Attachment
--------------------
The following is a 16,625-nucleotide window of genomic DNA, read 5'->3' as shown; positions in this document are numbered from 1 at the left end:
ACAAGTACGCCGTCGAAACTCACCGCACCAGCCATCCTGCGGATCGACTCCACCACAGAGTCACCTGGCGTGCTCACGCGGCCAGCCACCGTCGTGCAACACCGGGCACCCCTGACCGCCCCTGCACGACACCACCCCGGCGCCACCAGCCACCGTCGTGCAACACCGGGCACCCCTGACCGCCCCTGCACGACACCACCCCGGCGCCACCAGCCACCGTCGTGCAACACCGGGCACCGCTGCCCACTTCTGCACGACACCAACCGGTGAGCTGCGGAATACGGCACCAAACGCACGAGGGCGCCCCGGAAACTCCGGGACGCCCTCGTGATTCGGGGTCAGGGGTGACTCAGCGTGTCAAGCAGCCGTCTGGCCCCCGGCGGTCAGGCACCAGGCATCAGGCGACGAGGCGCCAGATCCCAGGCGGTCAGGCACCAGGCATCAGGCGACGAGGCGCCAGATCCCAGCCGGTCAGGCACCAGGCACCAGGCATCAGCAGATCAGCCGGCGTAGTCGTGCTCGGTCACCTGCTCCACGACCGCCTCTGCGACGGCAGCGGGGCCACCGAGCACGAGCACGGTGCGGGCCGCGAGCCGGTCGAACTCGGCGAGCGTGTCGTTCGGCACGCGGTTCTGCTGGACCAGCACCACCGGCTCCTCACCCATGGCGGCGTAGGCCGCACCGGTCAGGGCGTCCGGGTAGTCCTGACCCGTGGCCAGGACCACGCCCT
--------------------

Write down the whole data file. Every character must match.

The following is a 16,625-nucleotide window of genomic DNA, read 5'->3' as shown; positions in this document are numbered from 1 at the left end:
ACAAGTACGCCGTCGAAACTCACCGCACCAGCCATCCTGCGGATCGACTCCACCACAGAGTCACCTGGCGTGCTCACGCGGCCAGCCACCGTCGTGCAACACCGGGCACCCCTGACCGCCCCTGCACGACACCACCCCGGCGCCACCAGCCACCGTCGTGCAACACCGGGCACCCCTGACCGCCCCTGCACGACACCACCCCGGCGCCACCAGCCACCGTCGTGCAACACCGGGCACCGCTGCCCACTTCTGCACGACACCAACCGGTGAGCTGCGGAATACGGCACCAAACGCACGAGGGCGCCCCGGAAACTCCGGGACGCCCTCGTGATTCGGGGTCAGGGGTGACTCAGCGTGTCAAGCAGCCGTCTGGCCCCCGGCGGTCAGGCACCAGGCATCAGGCGACGAGGCGCCAGATCCCAGGCGGTCAGGCACCAGGCATCAGGCGACGAGGCGCCAGATCCCAGCCGGTCAGGCACCAGGCACCAGGCATCAGCAGATCAGCCGGCGTAGTCGTGCTCGGTCACCTGCTCCACGACCGCCTCTGCGACGGCAGCGGGGCCACCGAGCACGAGCACGGTGCGGGCCGCGAGCCGGTCGAACTCGGCGAGCGTGTCGTTCGGCACGCGGTTCTGCTGGACCAGCACCACCGGCTCCTCACCCATGGCGGCGTAGGCCGCACCGGTCAGGGCGTCCGGGTAGTCCTGACCCGTGGCCAGGACCACGCCCT